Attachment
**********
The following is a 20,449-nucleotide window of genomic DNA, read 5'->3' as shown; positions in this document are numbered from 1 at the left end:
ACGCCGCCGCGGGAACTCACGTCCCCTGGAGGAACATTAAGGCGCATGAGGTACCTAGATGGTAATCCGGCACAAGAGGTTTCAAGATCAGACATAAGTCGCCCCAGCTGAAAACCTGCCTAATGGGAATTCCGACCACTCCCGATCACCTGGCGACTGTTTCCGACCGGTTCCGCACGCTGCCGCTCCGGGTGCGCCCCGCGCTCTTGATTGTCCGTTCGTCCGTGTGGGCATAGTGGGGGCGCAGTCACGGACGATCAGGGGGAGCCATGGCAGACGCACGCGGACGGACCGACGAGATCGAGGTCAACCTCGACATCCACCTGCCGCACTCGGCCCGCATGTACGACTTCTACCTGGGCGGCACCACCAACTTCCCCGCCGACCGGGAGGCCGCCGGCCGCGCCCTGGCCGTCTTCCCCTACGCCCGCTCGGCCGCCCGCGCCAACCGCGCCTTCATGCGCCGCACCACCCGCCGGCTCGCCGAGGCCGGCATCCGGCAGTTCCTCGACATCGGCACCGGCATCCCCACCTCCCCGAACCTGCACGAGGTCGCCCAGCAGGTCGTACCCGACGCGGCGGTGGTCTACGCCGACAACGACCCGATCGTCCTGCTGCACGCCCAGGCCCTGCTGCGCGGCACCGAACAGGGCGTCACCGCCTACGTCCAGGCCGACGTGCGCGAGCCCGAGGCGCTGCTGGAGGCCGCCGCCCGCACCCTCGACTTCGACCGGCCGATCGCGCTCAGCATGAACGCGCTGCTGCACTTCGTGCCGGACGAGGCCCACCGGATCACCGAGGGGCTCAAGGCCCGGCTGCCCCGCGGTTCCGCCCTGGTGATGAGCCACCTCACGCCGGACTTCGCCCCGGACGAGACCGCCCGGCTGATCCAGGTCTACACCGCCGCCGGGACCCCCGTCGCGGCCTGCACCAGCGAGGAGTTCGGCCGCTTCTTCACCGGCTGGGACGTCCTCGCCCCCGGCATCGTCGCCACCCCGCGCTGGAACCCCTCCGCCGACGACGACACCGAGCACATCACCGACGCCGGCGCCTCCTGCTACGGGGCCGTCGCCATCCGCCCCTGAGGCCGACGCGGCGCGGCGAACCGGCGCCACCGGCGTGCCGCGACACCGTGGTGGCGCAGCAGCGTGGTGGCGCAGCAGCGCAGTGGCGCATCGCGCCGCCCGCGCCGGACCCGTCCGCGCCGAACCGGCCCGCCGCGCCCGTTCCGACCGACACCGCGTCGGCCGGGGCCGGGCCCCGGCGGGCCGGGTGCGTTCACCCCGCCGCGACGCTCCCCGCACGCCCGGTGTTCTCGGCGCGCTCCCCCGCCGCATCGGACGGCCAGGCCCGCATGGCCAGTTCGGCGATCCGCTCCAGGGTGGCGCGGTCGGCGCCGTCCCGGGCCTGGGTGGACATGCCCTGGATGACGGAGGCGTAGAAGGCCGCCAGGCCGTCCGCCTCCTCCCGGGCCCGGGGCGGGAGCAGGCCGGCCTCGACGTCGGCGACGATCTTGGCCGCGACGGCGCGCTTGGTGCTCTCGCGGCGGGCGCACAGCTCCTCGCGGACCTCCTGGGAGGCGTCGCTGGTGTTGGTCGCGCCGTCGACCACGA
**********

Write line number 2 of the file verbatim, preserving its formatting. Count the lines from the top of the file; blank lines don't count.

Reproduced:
ACGCCGCCGCGGGAACTCACGTCCCCTGGAGGAACATTAAGGCGCATGAGGTACCTAGATGGTAATCCGGCACAAGAGGTTTCAAGATCAGACATAAGTCGCCCCAGCTGAAAACCTGCCTAATGGGAATTCCGACCACTCCCGATCACCTGGCGACTGTTTCCGACCGGTTCCGCACGCTGCCGCTCCGGGTGCGCCCCGCGCTCTTGATTGTCCGTTCGTCCGTGTGGGCATAGTGGGGGCGCAGTCACGGACGATCAGGGGGAGCCATGGCAGACGCACGCGGACGGACCGACGAGATCGAGGTCAACCTCGACATCCACCTGCCGCACTCGGCCCGCATGTACGACTTCTACCTGGGCGGCACCACCAACTTCCCCGCCGACCGGGAGGCCGCCGGCCGCGCCCTGGCCGTCTTCCCCTACGCCCGCTCGGCCGCCCGCGCCAACCGCGCCTTCATGCGCCGCACCACCCGCCGGCTCGCCGAGGCCGGCATCCGGCAGTTCCTCGACATCGGCACCGGCATCCCCACCTCCCCGAACCTGCACGAGGTCGCCCAGCAGGTCGTACCCGACGCGGCGGTGGTCTACGCCGACAACGACCCGATCGTCCTGCTGCACGCCCAGGCCCTGCTGCGCGGCACCGAACAGGGCGTCACCGCCTACGTCCAGGCCGACGTGCGCGAGCCCGAGGCGCTGCTGGAGGCCGCCGCCCGCACCCTCGACTTCGACCGGCCGATCGCGCTCAGCATGAACGCGCTGCTGCACTTCGTGCCGGACGAGGCCCACCGGATCACCGAGGGGCTCAAGGCCCGGCTGCCCCGCGGTTCCGCCCTGGTGATGAGCCACCTCACGCCGGACTTCGCCCCGGACGAGACCGCCCGGCTGATCCAGGTCTACACCGCCGCCGGGACCCCCGTCGCGGCCTGCACCAGCGAGGAGTTCGGCCGCTTCTTCACCGGCTGGGACGTCCTCGCCCCCGGCATCGTCGCCACCCCGCGCTGGAACCCCTCCGCCGACGACGACACCGAGCACATCACCGACGCCGGCGCCTCCTGCTACGGGGCCGTCGCCATCCGCCCCTGAGGCCGACGCGGCGCGGCGAACCGGCGCCACCGGCGTGCCGCGACACCGTGGTGGCGCAGCAGCGTGGTGGCGCAGCAGCGCAGTGGCGCATCGCGCCGCCCGCGCCGGACCCGTCCGCGCCGAACCGGCCCGCCGCGCCCGTTCCGACCGACACCGCGTCGGCCGGGGCCGGGCCCCGGCGGGCCGGGTGCGTTCACCCCGCCGCGACGCTCCCCGCACGCCCGGTGTTCTCGGCGCGCTCCCCCGCCGCATCGGACGGCCAGGCCCGCATGGCCAGTTCGGCGATCCGCTCCAGGGTGGCGCGGTCGGCGCCGTCCCGGGCCTGGGTGGACATGCCCTGGATGACGGAGGCGTAGAAGGCCGCCAGGCCGTCCGCCTCCTCCCGGGCCCGGGGCGGGAGCAGGCCGGCCTCGACGTCGGCGACGATCTTGGCCGCGACGGCGCGCTTGGTGCTCTCGCGGCGGGCGCACAGCTCCTCGCGGACCTCCTGGGAGGCGTCGCTGGTGTTGGTCGCGCCGTCGACCACGA